As ground vehicles employ more electronic sensing, control and communication systems, design engineers are increasingly utilizing more commercial off-the-shelf (COTS) modules. Though COTS slashes development time and costs, it’s still difficult for many military users to find COTS boards that meet their low-volume demands for ruggedization and redundancy.
Sensing and computing systems in vehicles get more complex, so there’s increased interest in modules based on the VME and Open VPX, a successor to the venerable VME bus, created by the VITA Trade Association, according to several speakers at the recent Embedded Tech Trends conference. More military projects are adopting open architectures that offer a number of production-ready computing and sensing boards.
“Customers don’t even want to look at solutions that aren’t COTS,” said Bill Ripley, Senior Designer at Alligator Designs Pvt Ltd. “They don’t want to pay for development. Suppliers need to start designing products, not starting projects.”
Using COTS products can also help military system designers meet their need for fault tolerance. Standard architectures can make it easier to find modules that can work together to provide fault tolerance while still shrinking overall system size. That’s often accomplished by using elements like multicore processors that can be used for more than one task.
“They want redundancy, but they’re also trying to come up with a converged architecture where resources that can be shared are shared,” said Greg Rocco, MIT Lincoln Laboratory.
While VME and VPX provide standards that simplify design projects and foster competition among competing companies, many military design teams still find it difficult to transition away from customizing their requirements. Vehicles and user requirements vary widely, which can make it difficult to buy from a pre-designed product lineup.
“In the mil/aero market, people come in and tell us they need COTS, then they spend 20 minutes telling us why they’re not able to use it,” said Kenneth Brown, Program Manager at LCR Embedded Systems Inc. “We’re seeing growing demand for VPX, which offers infinite possibilities. With VME, there’s often not enough bandwidth or I/O capability.”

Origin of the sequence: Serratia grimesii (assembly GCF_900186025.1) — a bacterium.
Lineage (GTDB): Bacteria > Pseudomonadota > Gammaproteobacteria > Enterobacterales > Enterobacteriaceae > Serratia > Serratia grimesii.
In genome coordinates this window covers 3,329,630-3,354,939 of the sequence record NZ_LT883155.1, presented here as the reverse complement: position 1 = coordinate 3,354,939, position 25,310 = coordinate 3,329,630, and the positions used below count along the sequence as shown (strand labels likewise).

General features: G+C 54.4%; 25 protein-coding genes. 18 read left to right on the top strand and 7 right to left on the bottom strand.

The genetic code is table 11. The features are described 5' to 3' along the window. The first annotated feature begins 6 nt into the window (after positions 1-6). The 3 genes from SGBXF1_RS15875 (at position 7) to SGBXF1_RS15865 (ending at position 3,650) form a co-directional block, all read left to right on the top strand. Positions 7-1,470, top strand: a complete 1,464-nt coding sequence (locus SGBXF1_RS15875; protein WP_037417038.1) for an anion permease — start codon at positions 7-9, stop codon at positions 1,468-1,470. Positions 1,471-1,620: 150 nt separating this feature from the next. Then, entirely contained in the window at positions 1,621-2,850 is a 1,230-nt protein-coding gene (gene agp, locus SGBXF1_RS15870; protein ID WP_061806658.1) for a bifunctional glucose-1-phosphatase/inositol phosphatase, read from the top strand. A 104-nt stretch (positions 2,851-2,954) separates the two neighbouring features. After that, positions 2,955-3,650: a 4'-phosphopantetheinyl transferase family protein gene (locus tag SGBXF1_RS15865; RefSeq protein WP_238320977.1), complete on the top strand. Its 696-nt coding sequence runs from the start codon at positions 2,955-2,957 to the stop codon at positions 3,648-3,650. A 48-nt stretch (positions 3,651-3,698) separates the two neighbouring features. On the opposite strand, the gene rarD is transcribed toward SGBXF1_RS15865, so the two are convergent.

VPX is gaining popularity largely because it increases overall performance compared to its predecessor, VME. VPX also provides a number of different options created to provide enough flexibility to meet nearly any customer requirements.
“There are 81 slot profiles for 3U and 6U boards,” said Michael Munroe, Elma Electronic Inc. “If companies can describe their backplane requirements, they can use one of these templates.”
However, having flexibility can reduce the benefits of open standards, since connector positions and pinouts can be incompatible. There’s a push within VITA to reduce the number of user-defined pins in connectors. Engineers also need to consider their position and alignment.
“System designers want to ensure that connectors are in the same spot with the same configuration so when they get boards from different vendors they are truly compatible,” said Patrick Collier of NAVAIR.
The move to COTS comes as ground vehicles not only use more sensors but also employ higher resolution devices. It’s becoming a challenge for microprocessors to handle all that data, which may prompt a change from conventional microcontrollers to graphic processing units (GPUs) or other parallel computing architectures. Parallel processors are well suited to processing imagery and other sensor input.
“The next growth area is an increase in the number of pixels in cameras and use of more sensors like Lidar and gamma detection,” said Douglas Patterson, Sales and Marketing Vice President at Aitech Defense Systems Inc. “There’s so much data that CPUs aren’t keeping up. Some companies are going to Nvidia’s graphic processing units, which use many hundreds of simple cores to process images.”
There may be solid market growth even in vehicle systems that don’t require the latest technologies. Many military vehicles are aging, so replacements will help drive market growth for boards and systems that fit common platforms.
“There are 30,000 unmanned ground vehicles that need to be replaced in the next few years,” said Brian Arbuckle, Senior Market Analyst at IHS Markit. “That creates a need for systems with new sensors.”